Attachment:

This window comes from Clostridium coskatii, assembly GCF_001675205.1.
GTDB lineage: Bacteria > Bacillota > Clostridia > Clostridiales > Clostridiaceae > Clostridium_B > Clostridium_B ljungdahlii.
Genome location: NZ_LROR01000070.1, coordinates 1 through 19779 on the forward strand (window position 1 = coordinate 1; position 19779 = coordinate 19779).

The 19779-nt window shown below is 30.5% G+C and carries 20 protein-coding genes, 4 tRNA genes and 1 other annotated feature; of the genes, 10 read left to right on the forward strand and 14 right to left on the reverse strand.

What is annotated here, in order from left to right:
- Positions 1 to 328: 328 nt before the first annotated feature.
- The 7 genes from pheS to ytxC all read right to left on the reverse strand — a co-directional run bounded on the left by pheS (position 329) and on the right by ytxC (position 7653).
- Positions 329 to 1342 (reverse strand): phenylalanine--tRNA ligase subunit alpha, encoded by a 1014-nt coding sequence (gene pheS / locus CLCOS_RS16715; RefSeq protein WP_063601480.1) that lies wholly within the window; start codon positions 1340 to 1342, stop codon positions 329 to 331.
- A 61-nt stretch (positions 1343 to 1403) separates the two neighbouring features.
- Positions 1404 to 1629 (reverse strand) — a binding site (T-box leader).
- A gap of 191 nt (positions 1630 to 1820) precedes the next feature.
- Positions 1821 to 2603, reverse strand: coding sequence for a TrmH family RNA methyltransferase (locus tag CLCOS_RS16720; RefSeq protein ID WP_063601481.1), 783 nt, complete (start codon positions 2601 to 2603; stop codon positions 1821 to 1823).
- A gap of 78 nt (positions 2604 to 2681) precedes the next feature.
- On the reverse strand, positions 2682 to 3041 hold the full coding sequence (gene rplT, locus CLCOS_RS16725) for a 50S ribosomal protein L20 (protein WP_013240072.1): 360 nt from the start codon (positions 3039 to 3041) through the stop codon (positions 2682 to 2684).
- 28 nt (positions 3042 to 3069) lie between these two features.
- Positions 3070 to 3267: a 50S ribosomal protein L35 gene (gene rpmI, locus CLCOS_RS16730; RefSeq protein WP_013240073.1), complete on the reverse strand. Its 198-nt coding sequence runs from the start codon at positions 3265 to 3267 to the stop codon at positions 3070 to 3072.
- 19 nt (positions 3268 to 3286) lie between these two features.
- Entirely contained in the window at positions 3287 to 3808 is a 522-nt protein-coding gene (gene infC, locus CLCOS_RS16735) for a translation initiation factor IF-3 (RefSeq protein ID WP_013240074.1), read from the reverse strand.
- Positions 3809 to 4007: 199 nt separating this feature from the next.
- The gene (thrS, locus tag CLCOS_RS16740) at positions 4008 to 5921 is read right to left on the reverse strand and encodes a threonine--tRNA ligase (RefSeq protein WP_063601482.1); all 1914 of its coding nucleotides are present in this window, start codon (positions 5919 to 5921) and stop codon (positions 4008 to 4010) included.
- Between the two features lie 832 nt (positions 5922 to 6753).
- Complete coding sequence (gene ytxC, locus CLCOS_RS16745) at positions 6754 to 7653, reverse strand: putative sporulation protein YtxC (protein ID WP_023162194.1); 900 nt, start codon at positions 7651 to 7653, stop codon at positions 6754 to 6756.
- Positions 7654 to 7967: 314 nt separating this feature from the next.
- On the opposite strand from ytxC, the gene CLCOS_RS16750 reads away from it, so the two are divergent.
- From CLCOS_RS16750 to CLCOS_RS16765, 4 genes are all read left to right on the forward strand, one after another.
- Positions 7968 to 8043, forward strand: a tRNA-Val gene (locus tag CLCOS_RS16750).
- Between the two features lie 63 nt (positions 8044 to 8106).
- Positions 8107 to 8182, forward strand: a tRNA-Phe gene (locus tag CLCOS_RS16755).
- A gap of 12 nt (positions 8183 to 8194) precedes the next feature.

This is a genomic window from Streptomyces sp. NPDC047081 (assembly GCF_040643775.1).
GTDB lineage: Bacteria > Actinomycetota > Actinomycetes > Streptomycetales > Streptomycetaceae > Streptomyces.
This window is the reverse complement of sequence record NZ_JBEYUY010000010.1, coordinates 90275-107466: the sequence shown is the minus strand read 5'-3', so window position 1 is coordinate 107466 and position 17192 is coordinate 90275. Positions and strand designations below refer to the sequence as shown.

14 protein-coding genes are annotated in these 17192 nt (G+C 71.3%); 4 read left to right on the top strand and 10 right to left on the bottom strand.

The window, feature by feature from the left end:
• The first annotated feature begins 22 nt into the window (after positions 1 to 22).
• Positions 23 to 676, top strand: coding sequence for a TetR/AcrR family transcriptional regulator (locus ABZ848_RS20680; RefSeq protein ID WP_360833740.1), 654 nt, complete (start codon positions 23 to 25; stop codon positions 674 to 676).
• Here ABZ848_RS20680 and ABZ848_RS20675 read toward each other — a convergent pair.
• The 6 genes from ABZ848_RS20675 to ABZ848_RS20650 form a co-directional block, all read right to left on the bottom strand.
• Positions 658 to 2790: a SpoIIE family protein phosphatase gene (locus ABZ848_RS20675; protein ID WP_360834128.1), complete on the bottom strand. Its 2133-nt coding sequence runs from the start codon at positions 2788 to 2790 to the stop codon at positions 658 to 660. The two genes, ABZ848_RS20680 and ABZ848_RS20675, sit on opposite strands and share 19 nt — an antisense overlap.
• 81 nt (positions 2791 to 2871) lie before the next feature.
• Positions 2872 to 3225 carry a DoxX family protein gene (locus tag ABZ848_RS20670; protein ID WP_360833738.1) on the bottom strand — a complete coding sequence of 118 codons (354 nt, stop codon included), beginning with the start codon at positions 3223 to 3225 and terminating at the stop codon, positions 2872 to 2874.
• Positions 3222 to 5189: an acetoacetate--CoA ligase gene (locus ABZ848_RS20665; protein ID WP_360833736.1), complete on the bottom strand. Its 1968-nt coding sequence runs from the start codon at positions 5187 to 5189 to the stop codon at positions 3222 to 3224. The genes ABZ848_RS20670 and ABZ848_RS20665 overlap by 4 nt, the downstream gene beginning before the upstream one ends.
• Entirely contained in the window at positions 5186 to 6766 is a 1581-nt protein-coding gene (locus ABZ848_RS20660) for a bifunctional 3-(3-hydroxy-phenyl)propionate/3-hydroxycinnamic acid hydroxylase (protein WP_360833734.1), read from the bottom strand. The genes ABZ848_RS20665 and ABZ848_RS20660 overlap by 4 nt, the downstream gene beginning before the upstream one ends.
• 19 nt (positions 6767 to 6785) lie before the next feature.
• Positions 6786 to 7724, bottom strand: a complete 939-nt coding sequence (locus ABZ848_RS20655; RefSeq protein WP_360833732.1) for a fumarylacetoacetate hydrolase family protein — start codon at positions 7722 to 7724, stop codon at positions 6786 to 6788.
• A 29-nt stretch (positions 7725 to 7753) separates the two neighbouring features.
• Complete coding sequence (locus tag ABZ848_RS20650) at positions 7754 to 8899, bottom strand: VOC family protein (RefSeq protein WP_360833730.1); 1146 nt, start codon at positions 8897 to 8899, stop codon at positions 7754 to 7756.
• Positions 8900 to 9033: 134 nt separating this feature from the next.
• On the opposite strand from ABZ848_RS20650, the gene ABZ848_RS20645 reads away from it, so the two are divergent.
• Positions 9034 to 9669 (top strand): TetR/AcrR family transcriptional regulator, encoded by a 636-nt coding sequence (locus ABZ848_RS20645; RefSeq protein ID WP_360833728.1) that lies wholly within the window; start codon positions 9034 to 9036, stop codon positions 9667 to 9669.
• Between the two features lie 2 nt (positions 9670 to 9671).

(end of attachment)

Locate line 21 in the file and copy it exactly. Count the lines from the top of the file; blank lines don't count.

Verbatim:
- Between the two features lie 832 nt (positions 5922 to 6753).